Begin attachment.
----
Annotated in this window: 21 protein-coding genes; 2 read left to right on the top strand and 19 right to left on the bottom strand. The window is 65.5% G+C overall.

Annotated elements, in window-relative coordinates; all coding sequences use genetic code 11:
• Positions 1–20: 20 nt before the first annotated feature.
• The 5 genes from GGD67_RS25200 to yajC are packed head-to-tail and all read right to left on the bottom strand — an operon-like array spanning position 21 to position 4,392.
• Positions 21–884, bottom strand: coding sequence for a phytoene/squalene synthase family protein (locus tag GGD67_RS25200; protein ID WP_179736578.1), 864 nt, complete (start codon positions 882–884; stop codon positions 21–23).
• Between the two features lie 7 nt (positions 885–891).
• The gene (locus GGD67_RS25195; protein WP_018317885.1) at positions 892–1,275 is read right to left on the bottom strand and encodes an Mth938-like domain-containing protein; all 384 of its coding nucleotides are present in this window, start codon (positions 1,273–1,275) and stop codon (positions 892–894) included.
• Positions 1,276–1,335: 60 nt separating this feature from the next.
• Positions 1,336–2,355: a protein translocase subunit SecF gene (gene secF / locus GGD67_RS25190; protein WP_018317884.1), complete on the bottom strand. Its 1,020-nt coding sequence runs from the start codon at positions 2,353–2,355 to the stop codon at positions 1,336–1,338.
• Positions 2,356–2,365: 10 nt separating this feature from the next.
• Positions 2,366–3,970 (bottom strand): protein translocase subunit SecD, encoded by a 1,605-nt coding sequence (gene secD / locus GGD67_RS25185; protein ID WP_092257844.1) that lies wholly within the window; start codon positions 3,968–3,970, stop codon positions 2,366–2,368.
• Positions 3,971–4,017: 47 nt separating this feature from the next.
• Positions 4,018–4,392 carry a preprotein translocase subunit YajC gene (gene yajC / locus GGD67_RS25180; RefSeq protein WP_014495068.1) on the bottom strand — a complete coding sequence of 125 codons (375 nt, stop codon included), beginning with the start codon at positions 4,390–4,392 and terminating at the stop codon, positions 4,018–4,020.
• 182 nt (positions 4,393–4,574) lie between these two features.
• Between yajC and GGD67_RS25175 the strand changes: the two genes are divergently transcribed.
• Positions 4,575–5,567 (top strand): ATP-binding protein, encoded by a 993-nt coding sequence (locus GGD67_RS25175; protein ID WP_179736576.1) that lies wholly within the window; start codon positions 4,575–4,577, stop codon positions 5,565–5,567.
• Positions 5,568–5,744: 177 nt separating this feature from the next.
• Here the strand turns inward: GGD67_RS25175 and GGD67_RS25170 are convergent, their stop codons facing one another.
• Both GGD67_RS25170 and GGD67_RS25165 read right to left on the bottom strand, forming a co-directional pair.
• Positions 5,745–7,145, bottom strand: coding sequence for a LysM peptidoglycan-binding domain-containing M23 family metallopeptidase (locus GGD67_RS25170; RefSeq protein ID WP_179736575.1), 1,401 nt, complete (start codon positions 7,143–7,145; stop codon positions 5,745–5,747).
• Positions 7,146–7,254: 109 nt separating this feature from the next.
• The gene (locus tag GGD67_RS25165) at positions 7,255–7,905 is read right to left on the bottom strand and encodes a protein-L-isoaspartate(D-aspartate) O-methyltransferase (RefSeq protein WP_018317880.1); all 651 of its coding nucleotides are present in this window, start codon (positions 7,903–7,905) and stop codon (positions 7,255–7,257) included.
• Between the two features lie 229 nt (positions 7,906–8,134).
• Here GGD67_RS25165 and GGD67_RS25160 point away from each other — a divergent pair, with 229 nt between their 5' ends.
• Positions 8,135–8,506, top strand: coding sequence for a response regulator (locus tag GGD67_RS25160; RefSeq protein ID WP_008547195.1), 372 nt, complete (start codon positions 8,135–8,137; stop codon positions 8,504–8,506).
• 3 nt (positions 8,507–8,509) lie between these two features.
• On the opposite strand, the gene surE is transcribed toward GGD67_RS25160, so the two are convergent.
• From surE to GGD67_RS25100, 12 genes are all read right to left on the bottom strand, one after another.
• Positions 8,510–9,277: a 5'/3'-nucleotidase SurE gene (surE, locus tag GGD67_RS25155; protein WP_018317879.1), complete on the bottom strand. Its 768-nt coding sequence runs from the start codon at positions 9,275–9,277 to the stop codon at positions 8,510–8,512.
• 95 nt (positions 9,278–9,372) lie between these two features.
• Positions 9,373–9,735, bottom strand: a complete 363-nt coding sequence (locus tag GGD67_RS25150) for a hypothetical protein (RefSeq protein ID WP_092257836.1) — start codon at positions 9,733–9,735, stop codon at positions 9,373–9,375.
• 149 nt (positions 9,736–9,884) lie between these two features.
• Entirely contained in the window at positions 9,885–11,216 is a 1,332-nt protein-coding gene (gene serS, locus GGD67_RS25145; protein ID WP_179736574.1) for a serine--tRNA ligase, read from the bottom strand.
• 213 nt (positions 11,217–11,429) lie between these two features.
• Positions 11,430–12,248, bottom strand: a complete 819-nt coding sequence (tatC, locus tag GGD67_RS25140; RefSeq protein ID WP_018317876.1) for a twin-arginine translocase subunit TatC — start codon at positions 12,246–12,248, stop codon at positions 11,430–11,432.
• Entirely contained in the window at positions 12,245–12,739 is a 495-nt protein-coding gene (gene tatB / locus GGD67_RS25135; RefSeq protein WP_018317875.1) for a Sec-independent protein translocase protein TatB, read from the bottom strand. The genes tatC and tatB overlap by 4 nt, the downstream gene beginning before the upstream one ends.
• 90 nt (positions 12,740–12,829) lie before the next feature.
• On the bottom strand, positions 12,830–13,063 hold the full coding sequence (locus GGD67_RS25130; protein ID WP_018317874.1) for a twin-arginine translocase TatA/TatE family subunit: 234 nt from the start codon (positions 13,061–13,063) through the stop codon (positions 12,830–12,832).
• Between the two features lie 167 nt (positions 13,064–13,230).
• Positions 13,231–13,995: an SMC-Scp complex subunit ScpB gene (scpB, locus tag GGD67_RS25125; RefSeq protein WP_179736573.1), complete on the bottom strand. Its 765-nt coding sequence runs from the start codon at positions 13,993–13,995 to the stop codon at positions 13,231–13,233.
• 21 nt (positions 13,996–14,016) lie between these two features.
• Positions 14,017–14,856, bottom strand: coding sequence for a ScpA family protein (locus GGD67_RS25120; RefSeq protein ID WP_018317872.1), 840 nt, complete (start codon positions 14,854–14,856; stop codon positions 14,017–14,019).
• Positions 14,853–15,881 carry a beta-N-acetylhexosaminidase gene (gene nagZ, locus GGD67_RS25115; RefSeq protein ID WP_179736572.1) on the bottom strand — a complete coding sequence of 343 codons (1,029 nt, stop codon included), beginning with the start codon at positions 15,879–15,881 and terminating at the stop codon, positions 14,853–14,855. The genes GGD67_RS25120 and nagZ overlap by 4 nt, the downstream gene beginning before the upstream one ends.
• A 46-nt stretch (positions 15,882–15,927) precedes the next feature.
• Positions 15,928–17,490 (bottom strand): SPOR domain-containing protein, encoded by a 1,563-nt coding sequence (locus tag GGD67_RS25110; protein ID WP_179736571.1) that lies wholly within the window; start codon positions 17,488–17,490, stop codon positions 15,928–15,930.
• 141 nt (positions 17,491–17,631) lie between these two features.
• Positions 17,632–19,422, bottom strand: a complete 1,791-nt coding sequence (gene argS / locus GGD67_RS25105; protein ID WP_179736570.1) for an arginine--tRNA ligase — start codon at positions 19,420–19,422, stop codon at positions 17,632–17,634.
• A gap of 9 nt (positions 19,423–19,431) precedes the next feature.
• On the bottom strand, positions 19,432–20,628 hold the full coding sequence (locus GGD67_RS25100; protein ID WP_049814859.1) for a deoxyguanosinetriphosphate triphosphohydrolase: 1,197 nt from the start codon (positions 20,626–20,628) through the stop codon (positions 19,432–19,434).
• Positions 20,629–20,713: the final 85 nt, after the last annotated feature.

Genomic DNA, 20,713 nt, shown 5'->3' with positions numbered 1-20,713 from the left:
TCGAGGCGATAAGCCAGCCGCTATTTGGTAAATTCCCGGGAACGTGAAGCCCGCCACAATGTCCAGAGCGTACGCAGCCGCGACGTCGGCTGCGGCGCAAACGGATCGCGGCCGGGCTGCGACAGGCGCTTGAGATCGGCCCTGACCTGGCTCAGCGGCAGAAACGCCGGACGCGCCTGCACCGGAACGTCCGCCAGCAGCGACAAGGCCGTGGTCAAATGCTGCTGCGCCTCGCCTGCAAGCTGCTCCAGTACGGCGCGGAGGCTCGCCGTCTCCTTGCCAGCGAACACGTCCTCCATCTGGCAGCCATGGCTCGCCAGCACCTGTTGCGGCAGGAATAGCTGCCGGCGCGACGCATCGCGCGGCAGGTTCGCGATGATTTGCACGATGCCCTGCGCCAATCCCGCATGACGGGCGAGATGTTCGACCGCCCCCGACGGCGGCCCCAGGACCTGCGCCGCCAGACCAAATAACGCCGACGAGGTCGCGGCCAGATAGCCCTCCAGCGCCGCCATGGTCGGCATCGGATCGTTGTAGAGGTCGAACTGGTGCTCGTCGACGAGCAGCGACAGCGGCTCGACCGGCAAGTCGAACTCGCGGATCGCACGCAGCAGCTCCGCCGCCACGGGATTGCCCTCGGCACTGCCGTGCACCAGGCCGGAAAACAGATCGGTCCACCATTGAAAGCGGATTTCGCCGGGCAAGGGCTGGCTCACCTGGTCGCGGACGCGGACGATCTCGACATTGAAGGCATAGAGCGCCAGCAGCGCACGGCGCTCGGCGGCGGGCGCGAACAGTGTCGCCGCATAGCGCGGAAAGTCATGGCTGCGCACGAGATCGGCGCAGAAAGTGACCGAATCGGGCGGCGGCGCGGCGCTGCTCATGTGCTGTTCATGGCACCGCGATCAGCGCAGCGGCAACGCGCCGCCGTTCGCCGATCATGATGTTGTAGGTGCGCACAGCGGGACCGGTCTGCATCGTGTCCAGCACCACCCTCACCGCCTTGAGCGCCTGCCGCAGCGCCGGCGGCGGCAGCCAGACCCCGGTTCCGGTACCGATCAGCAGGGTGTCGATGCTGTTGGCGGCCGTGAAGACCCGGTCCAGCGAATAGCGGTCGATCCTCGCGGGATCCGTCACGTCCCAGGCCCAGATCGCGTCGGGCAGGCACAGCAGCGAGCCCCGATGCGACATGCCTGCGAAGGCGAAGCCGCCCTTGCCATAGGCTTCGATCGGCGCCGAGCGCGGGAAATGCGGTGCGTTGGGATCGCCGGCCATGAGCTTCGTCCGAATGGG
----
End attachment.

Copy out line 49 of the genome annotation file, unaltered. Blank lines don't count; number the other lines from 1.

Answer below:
• On the bottom strand, positions 19,432–20,628 hold the full coding sequence (locus GGD67_RS25100; protein ID WP_049814859.1) for a deoxyguanosinetriphosphate triphosphohydrolase: 1,197 nt from the start codon (positions 20,626–20,628) through the stop codon (positions 19,432–19,434).